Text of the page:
Ghana might not be one of the richest nations in the world, however, in terms of peace and tranquility, the country stands as one of the best you would ever find.
But just like in any country, there are some things done in Ghana that look outdated, primitive and out of touch.
It’s already been 60 years since the West African nation gained independence from colonial rule, however, if recent occurrences are anything to go by, then there is still a long way to go.
Despite the world entering the 21st century, there are still some things that both the Ghana government and its citizens do that are downright colonial.
Here are five colonial things that Ghanaians need to stop right now:
1. Lawyers legal wigs
Court dressing was introduced in Ghana by the British, during the colonial days. However, having left the shores of the country for such a long time, it’s high time we started thinking about doing away with the wig bit.
In England it is a tradition for Supreme Court judges to wear the wig when adjudicating issues, however, it was made flexible in 2008, with judges allowed to sit on cases without wearing wigs.
In very hot weather conditions, during trial of minors and in peculiar circumstances, it is not by force for judges to be in their wigs. In America, for instance, judges wearing wigs is no longer the case. Perhaps, it’s high time Ghanaian judges also do away with their wigs because it is colonial.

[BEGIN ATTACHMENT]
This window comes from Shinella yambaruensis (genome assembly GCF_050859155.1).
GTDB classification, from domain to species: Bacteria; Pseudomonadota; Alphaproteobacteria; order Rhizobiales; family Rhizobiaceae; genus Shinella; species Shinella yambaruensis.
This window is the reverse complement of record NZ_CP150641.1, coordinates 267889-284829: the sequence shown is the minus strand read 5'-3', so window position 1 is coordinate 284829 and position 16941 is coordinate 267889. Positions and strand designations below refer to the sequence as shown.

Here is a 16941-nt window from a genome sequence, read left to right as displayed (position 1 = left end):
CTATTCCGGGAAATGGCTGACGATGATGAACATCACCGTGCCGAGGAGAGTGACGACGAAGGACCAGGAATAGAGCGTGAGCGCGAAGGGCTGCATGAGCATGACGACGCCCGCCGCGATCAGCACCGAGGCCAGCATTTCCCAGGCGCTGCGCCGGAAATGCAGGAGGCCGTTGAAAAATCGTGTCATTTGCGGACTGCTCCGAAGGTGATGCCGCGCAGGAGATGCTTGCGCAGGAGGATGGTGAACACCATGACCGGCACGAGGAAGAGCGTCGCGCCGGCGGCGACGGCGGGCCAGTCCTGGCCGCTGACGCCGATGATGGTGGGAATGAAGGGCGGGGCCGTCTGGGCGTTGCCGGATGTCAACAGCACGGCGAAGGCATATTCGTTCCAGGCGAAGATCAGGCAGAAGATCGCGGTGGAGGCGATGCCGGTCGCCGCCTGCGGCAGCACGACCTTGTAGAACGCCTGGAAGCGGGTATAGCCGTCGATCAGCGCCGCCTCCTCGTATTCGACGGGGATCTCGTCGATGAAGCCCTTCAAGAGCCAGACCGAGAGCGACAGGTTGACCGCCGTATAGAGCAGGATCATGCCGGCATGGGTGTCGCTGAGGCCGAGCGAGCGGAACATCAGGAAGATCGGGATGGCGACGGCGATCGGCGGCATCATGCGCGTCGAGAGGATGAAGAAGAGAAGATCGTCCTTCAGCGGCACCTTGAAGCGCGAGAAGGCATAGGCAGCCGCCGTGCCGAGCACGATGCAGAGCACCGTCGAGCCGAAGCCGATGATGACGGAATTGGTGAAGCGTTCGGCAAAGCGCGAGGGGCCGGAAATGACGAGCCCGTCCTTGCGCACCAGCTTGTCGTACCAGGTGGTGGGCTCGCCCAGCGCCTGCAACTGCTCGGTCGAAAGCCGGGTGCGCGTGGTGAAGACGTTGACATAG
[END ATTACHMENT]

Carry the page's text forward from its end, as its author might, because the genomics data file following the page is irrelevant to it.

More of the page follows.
2. School children lining up on the streets to welcome visiting presidents
How many times do we see school children being interrupted during studies hours and sent onto roads just to wave at a visiting president in other countries?
However, in Ghana, this was the case on Monday when Cote d’Ivoire President Alassane Ouattara visited Accra.
School pupils were made to stand in the scorching sun waiting for long hours just to wave at the Ivorian president. To make matters worse, some major roads were blocked just for this exercise.
A Ghana looking to develop must stop such acts.
3. Children marching on 6th march
On March 6 every year, students of some selected schools are sent to the Black Stars Square to march as a way of marking Ghana’s Independence Day.
Having the police, military and other security service personnel to march on the day alone is enough, and students do not necessarily need to be there to make it a success.
4. Driving on the right side is colonial
In Ghana, cars are supposed to be on the right side of the road. This is irrespective of whether your car is a left-hand or right-hand drive vehicle.
Sometimes owners of cars are even forced to change their right-hand drive cars to left-hand just because of the fact that roads in Ghana accommodate only left-hand drive cars.
And that is something that needs to change.
5. Christian names
Again due to colonialism, the majority of Ghanaians adopted Christian names. However, it is high time we begin to appreciate our identities by picking names that are Ghanaian.
For some Ghanaians, Christian names mean everything, however, it must not be so. On the contrary, an indigenous name rather gives one a sense of identity, without having to explain anything.
In the 21st century this must also change.